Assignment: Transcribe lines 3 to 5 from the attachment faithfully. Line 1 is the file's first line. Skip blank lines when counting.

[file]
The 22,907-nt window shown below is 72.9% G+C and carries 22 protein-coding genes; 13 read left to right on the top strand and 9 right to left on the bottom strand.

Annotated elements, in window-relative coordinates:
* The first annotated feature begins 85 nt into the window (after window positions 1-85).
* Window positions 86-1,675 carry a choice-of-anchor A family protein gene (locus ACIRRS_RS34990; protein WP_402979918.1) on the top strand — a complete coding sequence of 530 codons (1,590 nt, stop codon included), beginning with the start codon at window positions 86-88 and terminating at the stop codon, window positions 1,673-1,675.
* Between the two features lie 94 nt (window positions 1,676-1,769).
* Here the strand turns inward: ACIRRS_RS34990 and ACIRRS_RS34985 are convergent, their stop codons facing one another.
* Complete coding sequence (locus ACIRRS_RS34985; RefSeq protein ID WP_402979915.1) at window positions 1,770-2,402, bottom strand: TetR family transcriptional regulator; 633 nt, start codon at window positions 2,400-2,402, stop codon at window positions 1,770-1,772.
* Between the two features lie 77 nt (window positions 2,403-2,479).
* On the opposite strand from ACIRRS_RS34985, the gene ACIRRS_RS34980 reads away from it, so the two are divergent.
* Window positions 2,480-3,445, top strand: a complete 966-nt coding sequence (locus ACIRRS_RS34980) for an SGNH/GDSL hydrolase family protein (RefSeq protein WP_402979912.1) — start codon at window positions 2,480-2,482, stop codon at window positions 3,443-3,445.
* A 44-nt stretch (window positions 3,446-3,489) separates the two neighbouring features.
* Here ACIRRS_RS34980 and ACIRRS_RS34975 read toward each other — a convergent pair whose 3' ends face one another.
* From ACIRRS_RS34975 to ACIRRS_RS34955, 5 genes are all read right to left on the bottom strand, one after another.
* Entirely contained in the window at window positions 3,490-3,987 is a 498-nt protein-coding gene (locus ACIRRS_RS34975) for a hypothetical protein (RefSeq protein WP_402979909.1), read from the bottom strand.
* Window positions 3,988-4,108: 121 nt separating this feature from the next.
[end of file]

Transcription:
* The first annotated feature begins 85 nt into the window (after window positions 1-85).
* Window positions 86-1,675 carry a choice-of-anchor A family protein gene (locus ACIRRS_RS34990; protein WP_402979918.1) on the top strand — a complete coding sequence of 530 codons (1,590 nt, stop codon included), beginning with the start codon at window positions 86-88 and terminating at the stop codon, window positions 1,673-1,675.
* Between the two features lie 94 nt (window positions 1,676-1,769).